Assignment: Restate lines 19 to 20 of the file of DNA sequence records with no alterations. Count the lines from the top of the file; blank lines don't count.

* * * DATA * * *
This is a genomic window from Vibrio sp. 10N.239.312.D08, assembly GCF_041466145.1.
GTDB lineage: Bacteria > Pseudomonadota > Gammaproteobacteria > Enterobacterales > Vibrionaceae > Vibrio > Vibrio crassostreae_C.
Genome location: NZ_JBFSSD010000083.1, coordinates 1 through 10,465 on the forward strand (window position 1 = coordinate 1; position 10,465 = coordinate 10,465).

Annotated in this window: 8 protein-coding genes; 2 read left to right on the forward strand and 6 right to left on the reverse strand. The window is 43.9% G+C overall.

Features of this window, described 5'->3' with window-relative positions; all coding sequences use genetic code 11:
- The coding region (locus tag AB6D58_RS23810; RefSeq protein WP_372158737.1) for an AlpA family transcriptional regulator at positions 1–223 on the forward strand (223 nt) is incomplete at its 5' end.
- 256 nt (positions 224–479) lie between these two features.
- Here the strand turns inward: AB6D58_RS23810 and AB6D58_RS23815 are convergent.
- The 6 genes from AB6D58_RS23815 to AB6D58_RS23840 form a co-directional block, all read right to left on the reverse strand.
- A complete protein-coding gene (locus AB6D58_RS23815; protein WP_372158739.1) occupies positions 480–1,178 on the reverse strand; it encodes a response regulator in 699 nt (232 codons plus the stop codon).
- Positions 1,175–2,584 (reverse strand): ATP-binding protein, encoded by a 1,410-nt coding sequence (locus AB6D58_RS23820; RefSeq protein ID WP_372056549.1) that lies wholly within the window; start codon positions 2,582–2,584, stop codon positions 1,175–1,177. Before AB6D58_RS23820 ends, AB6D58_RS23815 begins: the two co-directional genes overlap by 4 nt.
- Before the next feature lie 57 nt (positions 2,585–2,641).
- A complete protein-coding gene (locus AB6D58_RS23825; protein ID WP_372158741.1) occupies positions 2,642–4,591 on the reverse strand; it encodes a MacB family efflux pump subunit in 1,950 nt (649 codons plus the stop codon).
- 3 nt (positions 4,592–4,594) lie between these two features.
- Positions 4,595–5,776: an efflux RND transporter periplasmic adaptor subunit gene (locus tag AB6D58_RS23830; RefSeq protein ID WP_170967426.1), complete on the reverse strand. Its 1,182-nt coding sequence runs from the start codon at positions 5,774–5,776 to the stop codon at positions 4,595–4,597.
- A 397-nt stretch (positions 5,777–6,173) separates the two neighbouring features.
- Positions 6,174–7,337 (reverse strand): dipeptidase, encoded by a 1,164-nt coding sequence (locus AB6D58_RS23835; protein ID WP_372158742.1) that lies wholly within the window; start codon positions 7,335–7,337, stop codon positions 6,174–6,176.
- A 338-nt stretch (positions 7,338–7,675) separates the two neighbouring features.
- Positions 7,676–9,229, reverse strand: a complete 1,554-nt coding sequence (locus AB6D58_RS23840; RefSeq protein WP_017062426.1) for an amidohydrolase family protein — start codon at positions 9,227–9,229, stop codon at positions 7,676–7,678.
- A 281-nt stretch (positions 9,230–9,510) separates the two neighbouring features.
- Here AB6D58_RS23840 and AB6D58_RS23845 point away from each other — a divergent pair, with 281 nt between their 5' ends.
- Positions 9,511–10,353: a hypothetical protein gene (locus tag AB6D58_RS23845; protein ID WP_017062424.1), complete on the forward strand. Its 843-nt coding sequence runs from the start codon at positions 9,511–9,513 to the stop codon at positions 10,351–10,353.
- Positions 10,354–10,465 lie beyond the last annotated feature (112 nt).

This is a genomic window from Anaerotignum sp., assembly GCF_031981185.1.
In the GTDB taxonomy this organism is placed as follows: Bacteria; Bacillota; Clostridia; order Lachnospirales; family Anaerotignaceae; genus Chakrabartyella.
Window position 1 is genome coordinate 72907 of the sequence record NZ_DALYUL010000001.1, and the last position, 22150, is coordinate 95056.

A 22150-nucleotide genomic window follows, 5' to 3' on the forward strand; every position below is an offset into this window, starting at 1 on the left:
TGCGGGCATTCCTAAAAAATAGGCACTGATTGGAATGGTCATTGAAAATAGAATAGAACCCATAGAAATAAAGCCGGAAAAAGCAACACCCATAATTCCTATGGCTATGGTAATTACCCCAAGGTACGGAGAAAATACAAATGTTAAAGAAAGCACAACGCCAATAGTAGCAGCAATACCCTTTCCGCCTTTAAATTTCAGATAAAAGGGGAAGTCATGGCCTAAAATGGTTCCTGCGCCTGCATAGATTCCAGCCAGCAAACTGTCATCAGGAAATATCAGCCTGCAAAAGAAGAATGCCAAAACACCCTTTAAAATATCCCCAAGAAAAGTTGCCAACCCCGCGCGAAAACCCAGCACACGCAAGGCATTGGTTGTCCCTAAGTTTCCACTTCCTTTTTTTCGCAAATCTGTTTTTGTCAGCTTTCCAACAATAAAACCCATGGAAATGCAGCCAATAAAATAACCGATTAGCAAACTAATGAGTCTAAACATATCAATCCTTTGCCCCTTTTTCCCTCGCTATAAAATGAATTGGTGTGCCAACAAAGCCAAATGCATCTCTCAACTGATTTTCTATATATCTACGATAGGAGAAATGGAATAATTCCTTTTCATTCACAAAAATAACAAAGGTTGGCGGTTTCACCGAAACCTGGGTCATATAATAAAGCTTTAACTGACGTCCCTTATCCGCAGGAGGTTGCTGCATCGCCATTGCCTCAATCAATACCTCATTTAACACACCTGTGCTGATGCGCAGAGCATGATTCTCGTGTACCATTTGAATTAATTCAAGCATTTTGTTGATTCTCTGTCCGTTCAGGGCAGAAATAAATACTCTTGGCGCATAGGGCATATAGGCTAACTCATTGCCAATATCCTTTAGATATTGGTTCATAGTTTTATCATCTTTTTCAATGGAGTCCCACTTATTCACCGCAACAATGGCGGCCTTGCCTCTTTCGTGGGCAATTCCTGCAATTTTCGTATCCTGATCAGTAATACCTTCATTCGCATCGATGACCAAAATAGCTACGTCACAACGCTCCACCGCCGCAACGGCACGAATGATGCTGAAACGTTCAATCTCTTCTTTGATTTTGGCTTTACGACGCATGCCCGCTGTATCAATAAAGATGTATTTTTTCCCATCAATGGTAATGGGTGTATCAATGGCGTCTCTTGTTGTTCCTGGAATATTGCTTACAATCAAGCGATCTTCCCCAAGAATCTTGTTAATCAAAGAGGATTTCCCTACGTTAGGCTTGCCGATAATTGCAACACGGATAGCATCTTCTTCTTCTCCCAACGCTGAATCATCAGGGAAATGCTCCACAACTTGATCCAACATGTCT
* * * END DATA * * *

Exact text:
- Positions 7,676–9,229, reverse strand: a complete 1,554-nt coding sequence (locus AB6D58_RS23840; RefSeq protein WP_017062426.1) for an amidohydrolase family protein — start codon at positions 9,227–9,229, stop codon at positions 7,676–7,678.
- A 281-nt stretch (positions 9,230–9,510) separates the two neighbouring features.